Now let's look at the temporary run-rate drop after a wicket. From the ball-by-ball records, we can find the average run rate in each over, and compare it to the average run rate in each over given that a wicket fell recently.

A couple of features emerge from the results. For most of the innings, a wicket results in a dip of about 2.2 runs, and the dip lasts a couple of overs. After 15 overs, this changes — the dip being smaller and smaller, until there's none at all in the last over.

We now have pretty much all the ingredients necessary to tweak economy rates in T20. There are a couple of subtleties that I go into in the details page.

Now let's look at bowlers in the IPL. In the table below are the top bowlers according to the adjusted economy rate. The columns are balls bowled, runs conceded, wickets taken, average, usual economy rate, the runs credited from the wickets, and lastly the adjusted economy rate. The adjusted economy rate is the runs conceded, minus the runs credited from the wickets, divided by the number of overs bowled.

There is a bit of variation in the runs credited — Tanvir has more wickets than runs credited, whereas Pollock's runs credited is almost twice the number of wickets that he took. This tells us that Pollock's wickets came mostly early in innings, whereas Tanvir picked up many of his wickets near the end of the innings.

name           b    r    w   avg   econ  cred  adj econ
Sohail Tanvir  247  266  22  12.1  6.46  18.4  6.01
SM Pollock     276  301  11  27.4  6.54  20.1  6.11
IK Pathan      318  350  15  23.3  6.60  21.6  6.20
GD McGrath     324  357  12  29.8  6.61  17.9  6.28
AB Dinda       234  260  9   28.9  6.67  15.0  6.28
DW Steyn       228  252  10  25.2  6.63  10.7  6.35
MF Maharoof    216  249  15  16.6  6.92  14.9  6.50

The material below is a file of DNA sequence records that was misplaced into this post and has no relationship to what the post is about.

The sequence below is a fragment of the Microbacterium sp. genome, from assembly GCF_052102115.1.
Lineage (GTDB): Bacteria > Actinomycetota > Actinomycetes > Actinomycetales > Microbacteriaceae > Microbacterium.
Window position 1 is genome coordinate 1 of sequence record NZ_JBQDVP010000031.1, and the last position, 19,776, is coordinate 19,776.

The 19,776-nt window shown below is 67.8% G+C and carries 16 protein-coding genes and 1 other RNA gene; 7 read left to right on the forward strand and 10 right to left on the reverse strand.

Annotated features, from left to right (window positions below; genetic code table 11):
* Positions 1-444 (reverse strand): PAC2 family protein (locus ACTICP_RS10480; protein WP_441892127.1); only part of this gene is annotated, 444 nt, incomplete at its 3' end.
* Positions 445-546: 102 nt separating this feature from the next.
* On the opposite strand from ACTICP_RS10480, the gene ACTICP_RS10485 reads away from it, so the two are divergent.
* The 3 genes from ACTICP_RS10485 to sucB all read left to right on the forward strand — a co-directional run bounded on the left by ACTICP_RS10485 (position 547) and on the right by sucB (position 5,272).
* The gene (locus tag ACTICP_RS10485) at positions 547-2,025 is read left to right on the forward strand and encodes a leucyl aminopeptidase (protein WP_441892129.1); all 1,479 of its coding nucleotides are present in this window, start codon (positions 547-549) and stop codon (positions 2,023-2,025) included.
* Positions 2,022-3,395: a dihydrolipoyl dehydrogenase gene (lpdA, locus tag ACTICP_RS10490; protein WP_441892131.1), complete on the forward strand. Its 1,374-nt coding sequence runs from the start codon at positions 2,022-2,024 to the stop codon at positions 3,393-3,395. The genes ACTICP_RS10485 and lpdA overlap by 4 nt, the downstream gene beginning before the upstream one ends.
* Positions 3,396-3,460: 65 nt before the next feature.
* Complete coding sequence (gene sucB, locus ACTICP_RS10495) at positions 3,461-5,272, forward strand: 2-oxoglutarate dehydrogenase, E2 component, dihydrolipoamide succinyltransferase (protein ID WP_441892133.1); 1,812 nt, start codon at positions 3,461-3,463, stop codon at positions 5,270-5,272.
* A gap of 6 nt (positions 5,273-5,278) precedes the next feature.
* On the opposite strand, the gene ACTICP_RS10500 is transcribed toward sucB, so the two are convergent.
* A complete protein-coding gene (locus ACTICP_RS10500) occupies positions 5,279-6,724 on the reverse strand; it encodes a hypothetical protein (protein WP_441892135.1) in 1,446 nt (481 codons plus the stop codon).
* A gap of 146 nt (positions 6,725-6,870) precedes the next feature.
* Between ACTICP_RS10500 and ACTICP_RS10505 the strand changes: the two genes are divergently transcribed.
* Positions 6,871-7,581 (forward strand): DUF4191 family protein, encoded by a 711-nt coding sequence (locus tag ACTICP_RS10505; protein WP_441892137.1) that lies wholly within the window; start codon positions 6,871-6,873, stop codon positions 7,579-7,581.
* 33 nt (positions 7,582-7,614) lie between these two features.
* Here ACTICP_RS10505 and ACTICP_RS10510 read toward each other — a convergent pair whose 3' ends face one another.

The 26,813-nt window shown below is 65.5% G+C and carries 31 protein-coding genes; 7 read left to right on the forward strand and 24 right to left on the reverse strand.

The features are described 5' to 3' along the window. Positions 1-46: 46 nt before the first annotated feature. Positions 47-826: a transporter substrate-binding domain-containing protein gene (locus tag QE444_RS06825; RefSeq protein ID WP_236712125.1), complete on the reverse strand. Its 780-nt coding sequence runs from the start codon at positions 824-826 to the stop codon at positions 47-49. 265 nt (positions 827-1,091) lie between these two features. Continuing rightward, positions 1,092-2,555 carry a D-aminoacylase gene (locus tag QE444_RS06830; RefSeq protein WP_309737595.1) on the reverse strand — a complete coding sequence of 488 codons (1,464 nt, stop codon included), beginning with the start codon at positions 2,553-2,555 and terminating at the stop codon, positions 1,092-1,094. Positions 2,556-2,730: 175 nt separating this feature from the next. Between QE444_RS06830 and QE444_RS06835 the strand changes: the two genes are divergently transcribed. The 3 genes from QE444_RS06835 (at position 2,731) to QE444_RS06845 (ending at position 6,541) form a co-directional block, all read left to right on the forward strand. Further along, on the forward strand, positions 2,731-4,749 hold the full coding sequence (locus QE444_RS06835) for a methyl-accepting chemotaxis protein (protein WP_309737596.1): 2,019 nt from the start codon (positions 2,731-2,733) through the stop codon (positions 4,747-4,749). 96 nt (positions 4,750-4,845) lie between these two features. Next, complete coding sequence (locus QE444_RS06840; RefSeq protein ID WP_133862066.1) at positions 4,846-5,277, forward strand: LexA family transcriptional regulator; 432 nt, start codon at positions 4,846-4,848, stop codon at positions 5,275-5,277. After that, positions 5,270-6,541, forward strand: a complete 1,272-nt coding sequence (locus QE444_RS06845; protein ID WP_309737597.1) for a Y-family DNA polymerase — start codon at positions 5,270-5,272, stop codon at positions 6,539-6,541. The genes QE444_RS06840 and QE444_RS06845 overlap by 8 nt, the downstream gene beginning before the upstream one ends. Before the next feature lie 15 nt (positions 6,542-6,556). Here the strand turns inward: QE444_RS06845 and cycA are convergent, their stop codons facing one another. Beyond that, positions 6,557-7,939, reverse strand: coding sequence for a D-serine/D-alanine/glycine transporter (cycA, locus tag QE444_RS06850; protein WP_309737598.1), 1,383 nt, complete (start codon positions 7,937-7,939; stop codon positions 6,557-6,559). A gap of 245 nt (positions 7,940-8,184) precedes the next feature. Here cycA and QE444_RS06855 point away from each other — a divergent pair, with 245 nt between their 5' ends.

M Ntini        210  242  7   34.6  6.91  11.0  6.60
SR Watson      325  383  17  22.5  7.07  21.1  6.68
M Muralidaran  348  404  11  36.7  6.97  11.7  6.76
Tanvir was the stand-out bowler of the tournament, but his spectacular wicket-taking made him look further ahead of the rest than he really was. Ashok Dinda was a bit of a quiet achiever through the tournament. For those interested, Shane Warne had an adjusted economy rate of 7.32.

Details of the methods and calculations can be found here.

RSS Feeds: David Barry

Keywords: Stats, Trivia

© ESPN Sports Media Ltd.

Posted by santhosh kudva on (September 1, 2008, 16:36 GMT)

Further to 'bowling average being the measure of greatness'.... it was mentioned that the batting department does not have a yardstick to measure greatness by. i wish to differ. in my opinion, the batting average is a valid statistical figure by which we can assess the greatness of batsmen. here's why: if we were to pick the most important quantifiable qualities of a batsman, they would be: 1-runs per dismissal 2-balls per dismissal 3-runs per balls a high numerical value for each of these aspects indicates a good batsman. product of these three figures gives

(runs/dismissal) x (balls/dismissal) x (runs/balls) = (runs/dismissals)^2.... i.e square of the batting average!!!!!!!!!!!! how cool is that?

Posted by David Barry on (August 13, 2008, 23:24 GMT)

Marcus, http://pappubahry.blogspot.com/2008/06/accuracy-of-averages.html

I don't think that the formula is precise enough for there to be any difference between innings and (innings - not outs).